What is the difference between the DECLARE statement and the CREATE VARIABLE Statement? And is it general practice to run a DROP VARIABLE at the end of the script when using these statements?
I read the online SQL manual for these but I still can't distinguish the difference in functionality apart from the DECLARE being used between a BEGIN and END.
asked 13 Jul '10, 02:44
I would say a variable created with CREATE VARIABLE is a connection-specific global variable, i.e. it is accessible by all SQL statements of the current connection and can be changed by all these statements. There can only be one variable of that particular name at any time on one connection.
One would usually drop that variable when it is no more used. When the connection is closed, the variable is dropped automatically.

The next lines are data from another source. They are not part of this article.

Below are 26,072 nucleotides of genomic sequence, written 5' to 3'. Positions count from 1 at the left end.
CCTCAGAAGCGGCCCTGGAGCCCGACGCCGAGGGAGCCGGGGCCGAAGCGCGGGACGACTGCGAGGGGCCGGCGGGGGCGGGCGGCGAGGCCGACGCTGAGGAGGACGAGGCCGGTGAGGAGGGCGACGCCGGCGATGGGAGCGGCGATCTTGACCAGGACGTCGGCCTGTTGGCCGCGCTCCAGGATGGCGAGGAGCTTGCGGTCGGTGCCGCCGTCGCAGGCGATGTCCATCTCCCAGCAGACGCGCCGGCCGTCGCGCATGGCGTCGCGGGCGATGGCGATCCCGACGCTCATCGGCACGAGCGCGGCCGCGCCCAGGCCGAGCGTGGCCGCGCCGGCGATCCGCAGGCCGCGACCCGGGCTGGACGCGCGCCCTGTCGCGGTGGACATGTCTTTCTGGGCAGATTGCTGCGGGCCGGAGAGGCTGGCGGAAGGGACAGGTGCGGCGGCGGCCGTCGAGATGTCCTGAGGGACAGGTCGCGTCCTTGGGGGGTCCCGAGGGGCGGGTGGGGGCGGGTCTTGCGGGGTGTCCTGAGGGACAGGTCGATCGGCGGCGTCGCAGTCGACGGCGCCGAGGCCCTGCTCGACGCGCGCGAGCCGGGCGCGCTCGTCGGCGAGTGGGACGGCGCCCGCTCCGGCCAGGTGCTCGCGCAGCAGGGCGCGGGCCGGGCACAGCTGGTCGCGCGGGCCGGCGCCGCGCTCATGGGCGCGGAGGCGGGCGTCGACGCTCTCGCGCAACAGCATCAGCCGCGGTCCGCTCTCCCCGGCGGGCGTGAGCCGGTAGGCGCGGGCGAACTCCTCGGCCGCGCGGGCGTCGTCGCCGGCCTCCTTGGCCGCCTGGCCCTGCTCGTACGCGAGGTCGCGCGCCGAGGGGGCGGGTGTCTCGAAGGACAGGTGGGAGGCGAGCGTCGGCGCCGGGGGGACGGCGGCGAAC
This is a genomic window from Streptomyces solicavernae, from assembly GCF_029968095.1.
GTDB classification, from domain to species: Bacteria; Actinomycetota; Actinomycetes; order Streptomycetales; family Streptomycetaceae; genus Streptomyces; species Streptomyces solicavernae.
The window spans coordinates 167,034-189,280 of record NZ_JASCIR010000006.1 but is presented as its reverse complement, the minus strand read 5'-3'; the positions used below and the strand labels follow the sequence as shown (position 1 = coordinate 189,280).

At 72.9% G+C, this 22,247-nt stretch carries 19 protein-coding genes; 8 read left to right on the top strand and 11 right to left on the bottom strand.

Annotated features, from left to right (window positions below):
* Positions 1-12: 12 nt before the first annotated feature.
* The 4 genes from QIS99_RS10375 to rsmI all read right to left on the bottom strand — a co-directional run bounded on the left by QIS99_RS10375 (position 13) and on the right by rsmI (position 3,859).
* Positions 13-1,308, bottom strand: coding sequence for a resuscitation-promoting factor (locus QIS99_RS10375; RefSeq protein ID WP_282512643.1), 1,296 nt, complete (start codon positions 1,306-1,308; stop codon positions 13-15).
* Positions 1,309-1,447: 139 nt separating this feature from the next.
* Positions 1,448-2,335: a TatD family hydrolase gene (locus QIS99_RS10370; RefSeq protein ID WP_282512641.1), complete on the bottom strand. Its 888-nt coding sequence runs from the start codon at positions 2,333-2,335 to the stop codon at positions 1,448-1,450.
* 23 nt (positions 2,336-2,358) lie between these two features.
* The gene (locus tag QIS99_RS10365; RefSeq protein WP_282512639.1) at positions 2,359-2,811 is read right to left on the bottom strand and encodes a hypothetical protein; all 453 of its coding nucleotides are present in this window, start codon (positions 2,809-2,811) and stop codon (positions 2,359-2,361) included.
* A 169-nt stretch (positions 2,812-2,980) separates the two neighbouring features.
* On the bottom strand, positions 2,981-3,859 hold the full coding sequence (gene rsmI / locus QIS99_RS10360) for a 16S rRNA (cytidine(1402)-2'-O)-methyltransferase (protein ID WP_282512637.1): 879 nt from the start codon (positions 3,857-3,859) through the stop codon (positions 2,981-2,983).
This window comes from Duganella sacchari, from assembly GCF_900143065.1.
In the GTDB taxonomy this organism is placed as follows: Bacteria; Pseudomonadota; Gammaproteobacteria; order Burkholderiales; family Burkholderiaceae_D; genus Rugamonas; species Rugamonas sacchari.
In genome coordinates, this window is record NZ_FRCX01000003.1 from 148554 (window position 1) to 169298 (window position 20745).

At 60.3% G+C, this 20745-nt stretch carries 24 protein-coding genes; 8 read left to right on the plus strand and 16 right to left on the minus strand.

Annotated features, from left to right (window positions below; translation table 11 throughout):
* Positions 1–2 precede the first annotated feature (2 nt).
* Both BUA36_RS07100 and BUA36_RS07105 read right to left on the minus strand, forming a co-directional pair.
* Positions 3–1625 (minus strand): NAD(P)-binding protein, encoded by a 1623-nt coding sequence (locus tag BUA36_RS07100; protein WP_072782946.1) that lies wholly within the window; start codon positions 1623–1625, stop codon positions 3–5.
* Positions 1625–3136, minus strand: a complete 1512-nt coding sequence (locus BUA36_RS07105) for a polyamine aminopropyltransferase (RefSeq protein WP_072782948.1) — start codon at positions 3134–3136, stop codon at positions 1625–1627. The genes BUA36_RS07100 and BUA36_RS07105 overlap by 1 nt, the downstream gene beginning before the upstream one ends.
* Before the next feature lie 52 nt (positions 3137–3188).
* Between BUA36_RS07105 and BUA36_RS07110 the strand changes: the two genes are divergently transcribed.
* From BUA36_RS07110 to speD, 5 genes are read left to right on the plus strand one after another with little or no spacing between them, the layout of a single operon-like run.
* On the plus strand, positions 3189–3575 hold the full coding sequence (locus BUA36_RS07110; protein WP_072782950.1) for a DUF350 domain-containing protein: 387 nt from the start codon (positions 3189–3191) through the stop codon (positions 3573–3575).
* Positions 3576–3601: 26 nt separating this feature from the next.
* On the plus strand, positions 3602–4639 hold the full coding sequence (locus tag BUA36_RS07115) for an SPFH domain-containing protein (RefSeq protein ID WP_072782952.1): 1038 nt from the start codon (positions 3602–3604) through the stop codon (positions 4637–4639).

In contrast, DECLARE creates a local variable with block scope, i.e. it is visible and accessible within its block. AFAIK no variable of that particular name can be used in inner blocks (in constrast to typical programming languages where a variable v in an inner block "hides" a variable v in an outer block). (Note: I haven't tested that behaviour myself). Otherwise, this is the common kind of variable to use in stored procedures and the like.
As to the usage:
I would recommend to use local variables whenever possible.
CREATE VARIABLE is useful (and sometimes the most fitting approach) when you have to change behaviour on a "global scope", usually in more advanced situations. It often works like some kind of option. Some examples:
Besides that, in my opinion a global varible in SQL is possibly as "dangerous" as in other programming languages and should be handled with according care.
answered 13 Jul '10, 09:47